How electromagnetic therapy helped Mel B 'rewire' her brain

Melanie Brown revealed that she underwent an unconventional brain therapy to treat her depression. (Getty Images)
Melanie Brown revealed that she underwent an unconventional brain therapy to treat her depression. (Getty Images)

Spice Girls star Melanie Brown - better known as Mel B - has revealed she underwent a type of brain therapy to help her fight suicidal thoughts during a dark period of her life.

The singer, 48, wrote in an updated version of her autobiography, Brutally Honest, that she went to a private clinic in the Balearic Islands last year to undergo the non-invasive treatment for six weeks.

Brown said she turned to the therapy after a legal battle with her ex-husband Stephen Belafonte over custody of their daughter, Madison, 12. The pop star claimed she suffered from physical, emotional and financial abuse during her 10-year marriage to Belafonte, who she divorced in 2017.

The procedure is called repetitive transcranial magnetic stimulation (rTMS) and uses a powerful electromagnetic coil that is held against the scalp in order to create electric current in specific areas of the brain.

It is usually considered for patients with depression who have not responded to antidepressants, or for whom antidepressants are not suitable.

According to the National Institute for Health and Care Excellence (NICE), the evidence of rTMS shows "no major safety concerns" and that there is "adequate" evidence of its efficacy in the short-term.

A depressed mature male sits on his bed. He clasps his hand behind his head
The treatment, which uses electromagnetic pulses, has been approved to treat some forms of depression and anxiety. (Getty Images) (Getty Images)

Nice adds that rTMS "for depression may be used with normal arrangements for clinical governance and audit".

How does rTMS work?

According to The London Psychiatry Centre, which became the first clinic in the UK to offer rTMS in 2012, the treatment works by using magnetic stimulation to stimulate areas of the brain that regulate mood.

It is non-invasive, as it doesn’t involve any injections or medications, and patients do not have to undergo anaesthesia to receive the treatment.

Dr Andy Zamar, founder of The London Psychiatry Centre and expert on treatment for resistant depression, tells Yahoo UK that the treatment works by increasing blood flow and oxygen utilisation in specific targeted areas of the brain.

"This in turn stimulates the growth and repair of the nerve cells, a process called 'neuroplasticity' - a term derived from the Greek words [for] nerve creation. This induces healing and should prevent brain atrophy which occurs with depression in the long term."

Treatment sessions last for around 30 minutes, and are usually done on a daily basis, five days a week for four to six weeks.

What happens during treatment?

During a session, patients will typically be asked to sit in a chair with their head leaning back, with a pillow placed around their neck to support their head.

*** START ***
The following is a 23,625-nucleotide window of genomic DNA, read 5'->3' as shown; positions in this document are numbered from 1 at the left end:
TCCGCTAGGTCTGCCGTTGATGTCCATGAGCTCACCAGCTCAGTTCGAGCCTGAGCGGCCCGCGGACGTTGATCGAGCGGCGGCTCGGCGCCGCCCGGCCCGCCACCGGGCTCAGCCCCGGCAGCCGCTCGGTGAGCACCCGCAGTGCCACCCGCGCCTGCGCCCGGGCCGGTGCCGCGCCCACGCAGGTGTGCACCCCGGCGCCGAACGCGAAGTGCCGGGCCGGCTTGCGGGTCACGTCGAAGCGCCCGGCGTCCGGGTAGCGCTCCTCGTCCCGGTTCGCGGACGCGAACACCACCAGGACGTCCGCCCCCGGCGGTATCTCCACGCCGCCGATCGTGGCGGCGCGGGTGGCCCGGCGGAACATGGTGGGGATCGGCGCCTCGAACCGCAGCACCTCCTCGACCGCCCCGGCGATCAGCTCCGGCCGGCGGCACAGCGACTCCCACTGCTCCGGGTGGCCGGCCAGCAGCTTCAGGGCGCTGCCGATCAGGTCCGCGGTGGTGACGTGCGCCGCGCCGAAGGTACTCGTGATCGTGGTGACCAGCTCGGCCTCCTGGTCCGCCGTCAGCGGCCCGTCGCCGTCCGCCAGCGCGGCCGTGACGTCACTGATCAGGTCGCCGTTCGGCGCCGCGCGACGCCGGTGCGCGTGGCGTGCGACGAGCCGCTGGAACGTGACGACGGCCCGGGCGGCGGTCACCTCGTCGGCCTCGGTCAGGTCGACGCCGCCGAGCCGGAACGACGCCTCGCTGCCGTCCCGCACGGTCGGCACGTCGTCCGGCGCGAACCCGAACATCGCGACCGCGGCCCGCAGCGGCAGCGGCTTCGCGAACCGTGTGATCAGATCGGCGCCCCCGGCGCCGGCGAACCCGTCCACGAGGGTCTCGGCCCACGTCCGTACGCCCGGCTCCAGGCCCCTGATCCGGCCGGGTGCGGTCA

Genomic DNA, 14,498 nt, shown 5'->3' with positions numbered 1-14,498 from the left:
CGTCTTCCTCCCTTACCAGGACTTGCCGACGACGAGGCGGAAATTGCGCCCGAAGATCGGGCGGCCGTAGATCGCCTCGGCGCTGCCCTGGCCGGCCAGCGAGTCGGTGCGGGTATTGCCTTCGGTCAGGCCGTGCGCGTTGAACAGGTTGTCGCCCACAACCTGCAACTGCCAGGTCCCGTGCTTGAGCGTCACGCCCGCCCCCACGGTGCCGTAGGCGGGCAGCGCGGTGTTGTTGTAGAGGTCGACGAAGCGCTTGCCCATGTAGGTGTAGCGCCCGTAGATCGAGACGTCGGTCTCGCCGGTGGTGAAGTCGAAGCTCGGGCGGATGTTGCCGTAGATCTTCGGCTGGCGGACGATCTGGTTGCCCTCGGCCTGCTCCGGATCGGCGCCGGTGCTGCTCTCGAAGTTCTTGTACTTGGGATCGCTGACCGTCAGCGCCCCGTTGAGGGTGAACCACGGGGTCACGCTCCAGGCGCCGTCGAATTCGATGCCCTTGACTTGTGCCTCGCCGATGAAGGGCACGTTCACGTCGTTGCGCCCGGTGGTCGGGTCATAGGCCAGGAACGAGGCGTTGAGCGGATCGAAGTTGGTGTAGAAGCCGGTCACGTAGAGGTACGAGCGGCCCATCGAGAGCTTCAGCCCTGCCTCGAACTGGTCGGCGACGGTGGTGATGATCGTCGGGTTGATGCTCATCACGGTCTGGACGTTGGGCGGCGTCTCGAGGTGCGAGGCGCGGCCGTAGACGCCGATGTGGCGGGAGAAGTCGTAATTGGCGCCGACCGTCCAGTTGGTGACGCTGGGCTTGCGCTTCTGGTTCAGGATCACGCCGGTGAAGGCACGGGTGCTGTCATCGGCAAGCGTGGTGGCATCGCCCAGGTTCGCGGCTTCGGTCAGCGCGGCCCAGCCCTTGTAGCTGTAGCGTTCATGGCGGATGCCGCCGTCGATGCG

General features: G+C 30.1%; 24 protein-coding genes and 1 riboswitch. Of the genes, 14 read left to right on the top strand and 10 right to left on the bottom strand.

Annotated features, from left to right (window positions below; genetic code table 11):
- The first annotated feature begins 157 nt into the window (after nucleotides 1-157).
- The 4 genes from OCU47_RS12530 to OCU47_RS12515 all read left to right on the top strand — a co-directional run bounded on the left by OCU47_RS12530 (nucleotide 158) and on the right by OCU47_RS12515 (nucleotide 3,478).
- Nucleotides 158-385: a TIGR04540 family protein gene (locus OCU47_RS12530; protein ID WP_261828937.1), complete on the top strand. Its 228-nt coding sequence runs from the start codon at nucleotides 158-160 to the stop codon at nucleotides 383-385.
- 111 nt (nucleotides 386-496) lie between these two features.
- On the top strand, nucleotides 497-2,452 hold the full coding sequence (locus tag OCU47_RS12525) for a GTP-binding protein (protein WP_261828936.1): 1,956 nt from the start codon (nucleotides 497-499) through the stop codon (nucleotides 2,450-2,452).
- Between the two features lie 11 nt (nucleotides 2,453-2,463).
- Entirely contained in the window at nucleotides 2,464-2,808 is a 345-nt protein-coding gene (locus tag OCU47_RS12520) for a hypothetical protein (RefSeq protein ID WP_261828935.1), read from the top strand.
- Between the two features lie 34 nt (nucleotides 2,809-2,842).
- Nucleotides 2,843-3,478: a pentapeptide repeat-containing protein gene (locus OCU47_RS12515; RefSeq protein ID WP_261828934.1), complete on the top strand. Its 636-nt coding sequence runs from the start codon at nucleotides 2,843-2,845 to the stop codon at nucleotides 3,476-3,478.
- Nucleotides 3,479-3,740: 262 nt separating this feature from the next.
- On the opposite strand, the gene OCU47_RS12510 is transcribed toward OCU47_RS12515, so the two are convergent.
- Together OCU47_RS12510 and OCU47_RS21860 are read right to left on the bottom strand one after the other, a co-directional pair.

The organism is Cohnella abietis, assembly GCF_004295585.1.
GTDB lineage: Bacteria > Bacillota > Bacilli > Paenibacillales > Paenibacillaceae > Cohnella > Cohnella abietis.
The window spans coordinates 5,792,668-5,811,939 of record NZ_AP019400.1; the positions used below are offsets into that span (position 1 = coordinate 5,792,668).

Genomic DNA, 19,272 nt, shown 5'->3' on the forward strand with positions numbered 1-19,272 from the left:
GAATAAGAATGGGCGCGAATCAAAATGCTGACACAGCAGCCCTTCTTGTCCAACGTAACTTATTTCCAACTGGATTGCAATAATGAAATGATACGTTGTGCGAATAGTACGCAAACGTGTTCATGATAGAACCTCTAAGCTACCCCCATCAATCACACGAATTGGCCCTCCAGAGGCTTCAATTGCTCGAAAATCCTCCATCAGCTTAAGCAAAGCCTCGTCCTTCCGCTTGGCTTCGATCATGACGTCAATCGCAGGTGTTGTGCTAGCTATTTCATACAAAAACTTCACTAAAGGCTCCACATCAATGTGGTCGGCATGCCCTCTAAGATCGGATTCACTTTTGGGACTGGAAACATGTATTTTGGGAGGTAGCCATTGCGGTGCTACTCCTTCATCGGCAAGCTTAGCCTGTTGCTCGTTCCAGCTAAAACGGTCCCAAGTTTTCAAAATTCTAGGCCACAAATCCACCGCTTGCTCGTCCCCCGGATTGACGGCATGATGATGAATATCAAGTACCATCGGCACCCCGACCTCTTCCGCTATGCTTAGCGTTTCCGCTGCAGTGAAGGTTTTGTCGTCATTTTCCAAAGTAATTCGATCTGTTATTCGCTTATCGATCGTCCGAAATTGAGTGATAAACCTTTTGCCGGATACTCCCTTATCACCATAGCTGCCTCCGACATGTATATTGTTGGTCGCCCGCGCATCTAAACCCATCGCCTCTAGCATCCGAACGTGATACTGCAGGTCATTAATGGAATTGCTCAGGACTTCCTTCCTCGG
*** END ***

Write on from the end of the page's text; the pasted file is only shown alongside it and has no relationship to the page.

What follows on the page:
They will be required to wear a cotton cap, which helps ensure the electromagnetic coil can be positioned correctly on the left or right side of the head.

(The London Psychiatry Centre)
(The London Psychiatry Centre)

During her experience, Brown described a similar procedure when she attended a facility in "a remote part of an island in the Balearics".

She wrote that the man administering her treatment "gently pulls a metal contraption - containing an intricate electromagnetic coil shaped into a figure of eight - and places it on the right side of my skull".

"A series of magnetic pulses shoots into my brain. 15 minutes pass. The coils move to the left side. Bang, bang, bang. This time it hurts. I close my eyes. Surrender…

"Somewhere deep inside this head of mine, an electric current generated by a hi-tech transcranial magnetic stimulation machine is renewing, rewiring and shocking thousands of neurons battered by years of extreme trauma, by depression I couldn’t admit to and anger I couldn’t shake," she continued.

Brown said the treatment helped her find "some peace and the sleep that has eluded me for years".

Who can go for rTMS treatment?

Nice and the NHS has recognised rTMS as a treatment for people who suffer from severe depression or anxiety, which has not responded to anti-depressants or psychological therapy.

Patients must be referred by their psychiatrist for rTMS treatment. The NHS does not offer the treatment for other psychological conditions.

Dr Zamar tells Yahoo UK that rTMS is suitable for all forms of depression - however, he warns that "some protocols may worsen the outcomes in some forms of depression".

Pointing to a recent study that found a full recovery (remission) rate of just one in five patients in a group of 255 patients, with 17 "severe adverse events", Dr Zamar says he believes the patients' conditions "were not suited to the protocol used".

"Our peer reviewed published remission rates are in the region of six to seven out of 10 and we only had three hospitalisations in 12 years due to inability to take patients off antidepressants, which worsen the form of depression which these patients suffered from, namely making them very agitated," he says.

Dr Zamar adds that he believes rTMS should be made more available to patients in the UK. "The whole purpose of our clinic introducing it in the UK in 2012 and communicating with Nice in 2014 was to make it available to everyone. It is harmless when used appropriately, and very effective."

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